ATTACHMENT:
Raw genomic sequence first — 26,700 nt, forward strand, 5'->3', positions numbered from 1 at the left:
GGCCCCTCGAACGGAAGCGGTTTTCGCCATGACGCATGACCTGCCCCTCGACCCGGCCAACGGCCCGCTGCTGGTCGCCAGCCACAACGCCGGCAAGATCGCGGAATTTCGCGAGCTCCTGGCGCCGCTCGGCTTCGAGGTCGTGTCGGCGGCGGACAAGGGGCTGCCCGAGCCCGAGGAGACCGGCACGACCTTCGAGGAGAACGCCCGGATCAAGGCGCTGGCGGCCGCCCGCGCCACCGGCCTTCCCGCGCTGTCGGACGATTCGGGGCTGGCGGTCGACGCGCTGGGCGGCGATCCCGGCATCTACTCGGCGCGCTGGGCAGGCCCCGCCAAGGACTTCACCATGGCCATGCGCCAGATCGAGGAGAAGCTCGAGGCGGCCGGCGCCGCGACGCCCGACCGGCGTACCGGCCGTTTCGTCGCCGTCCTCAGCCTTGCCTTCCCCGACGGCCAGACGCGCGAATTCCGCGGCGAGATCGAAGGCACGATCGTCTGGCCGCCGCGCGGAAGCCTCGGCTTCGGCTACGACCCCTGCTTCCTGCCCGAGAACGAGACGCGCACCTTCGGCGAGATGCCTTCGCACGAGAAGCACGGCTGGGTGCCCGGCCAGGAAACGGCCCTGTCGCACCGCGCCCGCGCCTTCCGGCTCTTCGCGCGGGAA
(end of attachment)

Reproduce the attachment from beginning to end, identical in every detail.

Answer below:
Raw genomic sequence first — 26,700 nt, forward strand, 5'->3', positions numbered from 1 at the left:
GGCCCCTCGAACGGAAGCGGTTTTCGCCATGACGCATGACCTGCCCCTCGACCCGGCCAACGGCCCGCTGCTGGTCGCCAGCCACAACGCCGGCAAGATCGCGGAATTTCGCGAGCTCCTGGCGCCGCTCGGCTTCGAGGTCGTGTCGGCGGCGGACAAGGGGCTGCCCGAGCCCGAGGAGACCGGCACGACCTTCGAGGAGAACGCCCGGATCAAGGCGCTGGCGGCCGCCCGCGCCACCGGCCTTCCCGCGCTGTCGGACGATTCGGGGCTGGCGGTCGACGCGCTGGGCGGCGATCCCGGCATCTACTCGGCGCGCTGGGCAGGCCCCGCCAAGGACTTCACCATGGCCATGCGCCAGATCGAGGAGAAGCTCGAGGCGGCCGGCGCCGCGACGCCCGACCGGCGTACCGGCCGTTTCGTCGCCGTCCTCAGCCTTGCCTTCCCCGACGGCCAGACGCGCGAATTCCGCGGCGAGATCGAAGGCACGATCGTCTGGCCGCCGCGCGGAAGCCTCGGCTTCGGCTACGACCCCTGCTTCCTGCCCGAGAACGAGACGCGCACCTTCGGCGAGATGCCTTCGCACGAGAAGCACGGCTGGGTGCCCGGCCAGGAAACGGCCCTGTCGCACCGCGCCCGCGCCTTCCGGCTCTTCGCGCGGGAA